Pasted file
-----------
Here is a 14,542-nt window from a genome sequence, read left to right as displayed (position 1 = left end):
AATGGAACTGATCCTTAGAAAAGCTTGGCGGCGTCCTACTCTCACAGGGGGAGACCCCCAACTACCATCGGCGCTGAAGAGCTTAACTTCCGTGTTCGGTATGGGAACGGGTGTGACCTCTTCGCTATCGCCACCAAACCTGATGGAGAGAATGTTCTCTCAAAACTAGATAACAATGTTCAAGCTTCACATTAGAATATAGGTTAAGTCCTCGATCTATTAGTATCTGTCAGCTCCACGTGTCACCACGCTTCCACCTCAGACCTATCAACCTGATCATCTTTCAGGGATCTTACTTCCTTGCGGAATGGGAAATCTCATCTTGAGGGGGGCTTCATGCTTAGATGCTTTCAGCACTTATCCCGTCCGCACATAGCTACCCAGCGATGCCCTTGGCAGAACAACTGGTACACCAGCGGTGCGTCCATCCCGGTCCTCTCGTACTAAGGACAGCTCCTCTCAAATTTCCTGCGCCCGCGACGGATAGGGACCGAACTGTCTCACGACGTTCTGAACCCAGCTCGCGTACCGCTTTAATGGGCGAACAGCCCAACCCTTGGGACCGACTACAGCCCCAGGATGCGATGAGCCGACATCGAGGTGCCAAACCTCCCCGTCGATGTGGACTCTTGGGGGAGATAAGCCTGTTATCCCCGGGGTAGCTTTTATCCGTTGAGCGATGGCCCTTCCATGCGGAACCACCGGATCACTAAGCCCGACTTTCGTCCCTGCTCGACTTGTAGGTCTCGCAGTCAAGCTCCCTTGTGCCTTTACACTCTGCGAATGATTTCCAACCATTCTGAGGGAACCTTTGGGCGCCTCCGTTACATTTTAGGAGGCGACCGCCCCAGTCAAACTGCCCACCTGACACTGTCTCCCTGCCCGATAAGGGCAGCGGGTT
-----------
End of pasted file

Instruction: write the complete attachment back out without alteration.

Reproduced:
Here is a 14,542-nt window from a genome sequence, read left to right as displayed (position 1 = left end):
AATGGAACTGATCCTTAGAAAAGCTTGGCGGCGTCCTACTCTCACAGGGGGAGACCCCCAACTACCATCGGCGCTGAAGAGCTTAACTTCCGTGTTCGGTATGGGAACGGGTGTGACCTCTTCGCTATCGCCACCAAACCTGATGGAGAGAATGTTCTCTCAAAACTAGATAACAATGTTCAAGCTTCACATTAGAATATAGGTTAAGTCCTCGATCTATTAGTATCTGTCAGCTCCACGTGTCACCACGCTTCCACCTCAGACCTATCAACCTGATCATCTTTCAGGGATCTTACTTCCTTGCGGAATGGGAAATCTCATCTTGAGGGGGGCTTCATGCTTAGATGCTTTCAGCACTTATCCCGTCCGCACATAGCTACCCAGCGATGCCCTTGGCAGAACAACTGGTACACCAGCGGTGCGTCCATCCCGGTCCTCTCGTACTAAGGACAGCTCCTCTCAAATTTCCTGCGCCCGCGACGGATAGGGACCGAACTGTCTCACGACGTTCTGAACCCAGCTCGCGTACCGCTTTAATGGGCGAACAGCCCAACCCTTGGGACCGACTACAGCCCCAGGATGCGATGAGCCGACATCGAGGTGCCAAACCTCCCCGTCGATGTGGACTCTTGGGGGAGATAAGCCTGTTATCCCCGGGGTAGCTTTTATCCGTTGAGCGATGGCCCTTCCATGCGGAACCACCGGATCACTAAGCCCGACTTTCGTCCCTGCTCGACTTGTAGGTCTCGCAGTCAAGCTCCCTTGTGCCTTTACACTCTGCGAATGATTTCCAACCATTCTGAGGGAACCTTTGGGCGCCTCCGTTACATTTTAGGAGGCGACCGCCCCAGTCAAACTGCCCACCTGACACTGTCTCCCTGCCCGATAAGGGCAGCGGGTT